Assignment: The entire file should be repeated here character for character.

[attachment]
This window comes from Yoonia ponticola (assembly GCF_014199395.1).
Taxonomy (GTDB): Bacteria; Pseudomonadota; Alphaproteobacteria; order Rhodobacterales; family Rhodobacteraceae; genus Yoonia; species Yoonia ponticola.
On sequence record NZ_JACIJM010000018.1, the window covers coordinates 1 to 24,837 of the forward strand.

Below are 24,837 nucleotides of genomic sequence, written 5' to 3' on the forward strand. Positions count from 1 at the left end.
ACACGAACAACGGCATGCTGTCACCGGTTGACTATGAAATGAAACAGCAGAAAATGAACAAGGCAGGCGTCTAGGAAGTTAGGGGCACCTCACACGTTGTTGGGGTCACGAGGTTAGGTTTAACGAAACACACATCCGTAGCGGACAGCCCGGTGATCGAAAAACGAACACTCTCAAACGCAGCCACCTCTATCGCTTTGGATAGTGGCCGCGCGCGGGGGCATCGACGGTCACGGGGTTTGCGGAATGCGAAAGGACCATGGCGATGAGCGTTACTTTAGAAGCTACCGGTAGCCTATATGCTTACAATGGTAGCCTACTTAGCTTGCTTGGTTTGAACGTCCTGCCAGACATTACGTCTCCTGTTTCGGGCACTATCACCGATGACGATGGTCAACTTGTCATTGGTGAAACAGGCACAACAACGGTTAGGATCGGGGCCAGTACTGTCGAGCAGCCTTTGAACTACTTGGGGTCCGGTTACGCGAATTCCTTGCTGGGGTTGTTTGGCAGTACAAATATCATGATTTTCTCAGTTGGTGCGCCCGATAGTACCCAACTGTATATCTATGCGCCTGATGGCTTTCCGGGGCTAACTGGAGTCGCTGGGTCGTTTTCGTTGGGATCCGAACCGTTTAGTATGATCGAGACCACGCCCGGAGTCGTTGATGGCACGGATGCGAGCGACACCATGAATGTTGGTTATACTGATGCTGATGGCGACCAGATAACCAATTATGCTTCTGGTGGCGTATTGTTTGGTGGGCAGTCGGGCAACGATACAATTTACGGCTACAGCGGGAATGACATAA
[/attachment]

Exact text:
This window comes from Yoonia ponticola (assembly GCF_014199395.1).
Taxonomy (GTDB): Bacteria; Pseudomonadota; Alphaproteobacteria; order Rhodobacterales; family Rhodobacteraceae; genus Yoonia; species Yoonia ponticola.
On sequence record NZ_JACIJM010000018.1, the window covers coordinates 1 to 24,837 of the forward strand.

Below are 24,837 nucleotides of genomic sequence, written 5' to 3' on the forward strand. Positions count from 1 at the left end.
ACACGAACAACGGCATGCTGTCACCGGTTGACTATGAAATGAAACAGCAGAAAATGAACAAGGCAGGCGTCTAGGAAGTTAGGGGCACCTCACACGTTGTTGGGGTCACGAGGTTAGGTTTAACGAAACACACATCCGTAGCGGACAGCCCGGTGATCGAAAAACGAACACTCTCAAACGCAGCCACCTCTATCGCTTTGGATAGTGGCCGCGCGCGGGGGCATCGACGGTCACGGGGTTTGCGGAATGCGAAAGGACCATGGCGATGAGCGTTACTTTAGAAGCTACCGGTAGCCTATATGCTTACAATGGTAGCCTACTTAGCTTGCTTGGTTTGAACGTCCTGCCAGACATTACGTCTCCTGTTTCGGGCACTATCACCGATGACGATGGTCAACTTGTCATTGGTGAAACAGGCACAACAACGGTTAGGATCGGGGCCAGTACTGTCGAGCAGCCTTTGAACTACTTGGGGTCCGGTTACGCGAATTCCTTGCTGGGGTTGTTTGGCAGTACAAATATCATGATTTTCTCAGTTGGTGCGCCCGATAGTACCCAACTGTATATCTATGCGCCTGATGGCTTTCCGGGGCTAACTGGAGTCGCTGGGTCGTTTTCGTTGGGATCCGAACCGTTTAGTATGATCGAGACCACGCCCGGAGTCGTTGATGGCACGGATGCGAGCGACACCATGAATGTTGGTTATACTGATGCTGATGGCGACCAGATAACCAATTATGCTTCTGGTGGCGTATTGTTTGGTGGGCAGTCGGGCAACGATACAATTTACGGCTACAGCGGGAATGACATAA